Reviewing Georgia Tech's 78-77 loss to Virginia Tech Saturday at McCamish Pavilion. (5 observations here.)
1. I’m not sure what the word is to describe the disparity in fouls called in the second halves of Tech’s four losses, but I might start at unfathomable.
After Saturday, Tech had 29 combined free throws in the four losses to North Carolina, Pittsburgh, Notre Dame and Virginia Tech. Those four teams had a combined 93.
The strange part about that is that, in the first halves of those games, the Yellow Jackets have a 38-34 advantage. So not only has the advantage shifted, but Tech’s number of free throws decreased in the second half from the first half by 24 percent, but its opponents’ free throw opportunities have increased 174 percent in the second half.
The kicker is that those teams have shot 86 percent (80 for 93) and Tech has shot 51.7 percent (15 for 29). The nation’s most accurate free-throw shooting team, Pittsburgh, makes 78.3 percent of its attempts.
I do think Tech has trouble drawing fouls. Forward Charles Mitchell, for instance, favors a hook shot in the post, a shot that will typically not draw contact. Guards Josh Heath and Adam Smith have a tough time going strong enough to the rim to get calls to go their way. That explains some of it.
And I’d have to think that, to some degree, Tech isn’t defending well enough in the second half. Hokies coach Buzz Williams said that, during TV timeouts in the second half, he kept urging his team to get into the bonus and get to the line.
All that said, I’m not sure that explains 93-29.
2. I wrote in the 5 observations that the defeat ranked among the more disheartening defeats of coach Brian Gregory’s tenure, possibly the most. I’d put a few up for comparison. The 52-51 loss to Louisville last season in which Tech led by 13 with nine minutes to play and turned the ball over six times in the final 9:07. Also last season, the 81-80 overtime loss to N.C. State. In overtime, Quinton Stephens had two free throws with 4.7 seconds left that, had he made them, would have put the Jackets up by four, but he missed both and Trevor Lacey hit the game-winning 3-pointer at the buzzer.
In Jan. 2014, Tech lost 80-78 to N.C. State in overtime in Raleigh, N.C., a game in which the Jackets led by 11 with 15 minutes to play and five with 2:28 left in regulation, but missed three shots and turned the ball over twice to send the game to overtime and defeat.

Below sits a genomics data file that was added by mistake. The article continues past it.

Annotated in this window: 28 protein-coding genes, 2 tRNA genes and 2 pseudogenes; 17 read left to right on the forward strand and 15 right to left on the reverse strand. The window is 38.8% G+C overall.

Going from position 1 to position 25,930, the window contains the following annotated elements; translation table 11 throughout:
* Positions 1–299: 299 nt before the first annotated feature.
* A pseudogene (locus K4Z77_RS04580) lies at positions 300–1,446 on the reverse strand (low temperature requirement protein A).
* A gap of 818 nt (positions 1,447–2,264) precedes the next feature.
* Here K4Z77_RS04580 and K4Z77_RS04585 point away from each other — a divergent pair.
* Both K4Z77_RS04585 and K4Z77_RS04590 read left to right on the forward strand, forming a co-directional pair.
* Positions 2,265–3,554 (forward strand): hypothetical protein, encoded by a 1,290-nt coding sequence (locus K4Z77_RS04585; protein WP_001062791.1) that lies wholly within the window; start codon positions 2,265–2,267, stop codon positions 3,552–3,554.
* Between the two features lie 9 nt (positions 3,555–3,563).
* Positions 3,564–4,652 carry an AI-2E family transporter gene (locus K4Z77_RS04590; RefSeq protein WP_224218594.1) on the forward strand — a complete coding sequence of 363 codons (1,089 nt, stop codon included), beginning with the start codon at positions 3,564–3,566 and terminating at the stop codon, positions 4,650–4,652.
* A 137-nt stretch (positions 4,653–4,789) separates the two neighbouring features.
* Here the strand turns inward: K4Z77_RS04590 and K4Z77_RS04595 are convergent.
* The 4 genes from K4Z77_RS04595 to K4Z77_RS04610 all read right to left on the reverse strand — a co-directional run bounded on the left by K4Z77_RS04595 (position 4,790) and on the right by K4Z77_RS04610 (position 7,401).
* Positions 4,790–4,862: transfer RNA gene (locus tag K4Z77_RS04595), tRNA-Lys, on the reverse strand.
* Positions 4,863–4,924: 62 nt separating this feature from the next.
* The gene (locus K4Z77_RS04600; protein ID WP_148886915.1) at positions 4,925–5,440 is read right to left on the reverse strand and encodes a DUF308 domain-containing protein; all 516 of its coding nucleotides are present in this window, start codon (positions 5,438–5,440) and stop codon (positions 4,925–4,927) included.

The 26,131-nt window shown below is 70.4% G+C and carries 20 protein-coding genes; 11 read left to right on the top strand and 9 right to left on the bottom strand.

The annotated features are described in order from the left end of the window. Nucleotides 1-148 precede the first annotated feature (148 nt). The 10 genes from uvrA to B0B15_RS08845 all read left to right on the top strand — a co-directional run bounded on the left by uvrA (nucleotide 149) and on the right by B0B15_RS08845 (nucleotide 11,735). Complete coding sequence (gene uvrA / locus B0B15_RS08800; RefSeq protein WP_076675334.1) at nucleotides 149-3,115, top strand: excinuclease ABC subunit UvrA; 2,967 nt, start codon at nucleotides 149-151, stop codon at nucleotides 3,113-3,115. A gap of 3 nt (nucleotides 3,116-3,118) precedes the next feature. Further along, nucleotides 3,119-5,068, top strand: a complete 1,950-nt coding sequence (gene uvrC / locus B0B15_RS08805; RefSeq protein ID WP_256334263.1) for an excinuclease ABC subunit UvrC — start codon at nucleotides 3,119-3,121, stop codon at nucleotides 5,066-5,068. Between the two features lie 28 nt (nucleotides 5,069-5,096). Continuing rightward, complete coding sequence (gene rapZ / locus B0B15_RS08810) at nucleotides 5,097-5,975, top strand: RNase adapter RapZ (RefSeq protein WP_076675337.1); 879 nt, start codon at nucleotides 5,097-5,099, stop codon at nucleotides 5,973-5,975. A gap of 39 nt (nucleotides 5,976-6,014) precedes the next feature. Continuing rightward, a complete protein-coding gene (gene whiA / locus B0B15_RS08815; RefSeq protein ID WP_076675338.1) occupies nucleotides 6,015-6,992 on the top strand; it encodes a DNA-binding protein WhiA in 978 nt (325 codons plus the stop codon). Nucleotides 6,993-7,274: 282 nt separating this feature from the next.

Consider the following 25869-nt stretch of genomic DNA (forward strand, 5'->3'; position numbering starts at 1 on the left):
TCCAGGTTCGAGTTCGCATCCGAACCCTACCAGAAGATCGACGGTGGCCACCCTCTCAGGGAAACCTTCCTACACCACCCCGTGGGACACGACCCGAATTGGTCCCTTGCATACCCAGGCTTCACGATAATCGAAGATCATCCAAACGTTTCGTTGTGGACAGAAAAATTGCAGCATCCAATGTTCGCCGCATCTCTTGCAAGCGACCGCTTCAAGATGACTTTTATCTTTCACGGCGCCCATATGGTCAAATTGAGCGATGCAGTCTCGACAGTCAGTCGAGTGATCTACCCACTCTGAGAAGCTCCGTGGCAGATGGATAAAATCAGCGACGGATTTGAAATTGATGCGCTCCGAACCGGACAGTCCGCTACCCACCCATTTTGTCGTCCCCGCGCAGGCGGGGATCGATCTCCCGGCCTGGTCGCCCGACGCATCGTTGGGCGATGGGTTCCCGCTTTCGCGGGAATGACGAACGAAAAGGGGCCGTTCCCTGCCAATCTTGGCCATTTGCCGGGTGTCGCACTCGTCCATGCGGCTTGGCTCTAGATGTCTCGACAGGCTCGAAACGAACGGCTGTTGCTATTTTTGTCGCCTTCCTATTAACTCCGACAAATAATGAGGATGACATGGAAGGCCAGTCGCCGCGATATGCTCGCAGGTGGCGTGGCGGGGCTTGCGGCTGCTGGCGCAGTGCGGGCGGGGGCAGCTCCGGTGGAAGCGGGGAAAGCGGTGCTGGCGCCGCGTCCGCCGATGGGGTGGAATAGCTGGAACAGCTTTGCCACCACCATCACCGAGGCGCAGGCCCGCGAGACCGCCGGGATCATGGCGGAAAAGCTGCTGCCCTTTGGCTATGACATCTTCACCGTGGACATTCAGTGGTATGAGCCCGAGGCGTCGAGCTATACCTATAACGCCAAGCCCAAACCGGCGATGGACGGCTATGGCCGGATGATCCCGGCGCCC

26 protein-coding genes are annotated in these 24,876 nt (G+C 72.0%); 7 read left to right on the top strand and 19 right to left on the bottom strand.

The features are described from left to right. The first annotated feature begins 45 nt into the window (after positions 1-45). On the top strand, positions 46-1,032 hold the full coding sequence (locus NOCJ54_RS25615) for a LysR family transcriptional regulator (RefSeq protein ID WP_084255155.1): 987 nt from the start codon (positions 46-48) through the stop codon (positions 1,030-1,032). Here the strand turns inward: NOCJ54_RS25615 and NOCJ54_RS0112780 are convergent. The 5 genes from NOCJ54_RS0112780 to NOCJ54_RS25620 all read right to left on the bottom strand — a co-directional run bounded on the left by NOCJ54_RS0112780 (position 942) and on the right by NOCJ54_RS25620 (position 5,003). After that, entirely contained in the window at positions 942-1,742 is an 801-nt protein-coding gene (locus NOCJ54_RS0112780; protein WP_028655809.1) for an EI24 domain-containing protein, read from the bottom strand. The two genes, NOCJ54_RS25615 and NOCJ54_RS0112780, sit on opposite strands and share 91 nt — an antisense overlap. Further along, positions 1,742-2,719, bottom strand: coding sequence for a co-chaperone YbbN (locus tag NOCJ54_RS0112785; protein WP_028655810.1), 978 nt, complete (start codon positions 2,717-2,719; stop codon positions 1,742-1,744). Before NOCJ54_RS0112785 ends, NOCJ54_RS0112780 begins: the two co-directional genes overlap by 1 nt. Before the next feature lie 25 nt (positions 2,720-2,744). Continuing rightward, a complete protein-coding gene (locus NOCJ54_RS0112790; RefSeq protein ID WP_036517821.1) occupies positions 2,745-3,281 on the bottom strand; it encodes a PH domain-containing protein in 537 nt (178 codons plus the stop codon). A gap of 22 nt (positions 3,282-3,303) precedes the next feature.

In Jan. 2013, Tech was up 56-61 with the ball and two minutes to play against Virginia Tech at home, but lost in overtime 70-65.
Guard Marcus Georges-Hunt summed it up: “Very stunned.”
3. Tech’s turnover percentage was 16.7 (13 turnovers in 78 possessions). It’s not bad, but the Jackets haven’t been as strong and smart with the ball as they had been earlier this season. Tech is still No. 10 in the country in turnover percentage at 14.2 percent. (The Jackets had been in single digits in turnovers in six of the previous seven games.) The difference between Tech’s total Saturday and staying at its season percentage is only two turnovers out of 78 possessions, but, obviously, the Jackets could have very much used two more possessions against the Hokies.
Forward Charles Mitchell’s two giveaways in the backcourt (two passes that were almost directly to Virginia Tech players) with about four minutes to go were hardly the only reasons the Jackets lost, but they were as significant as they were inexplicable.
Gregory said guard Josh Heath should have come back to Mitchell after the rebound prior to the first turnover, but that Mitchell should have been more careful with the ball regardless. He called the second turnover (off an inbounds pass) “just being sloppy.”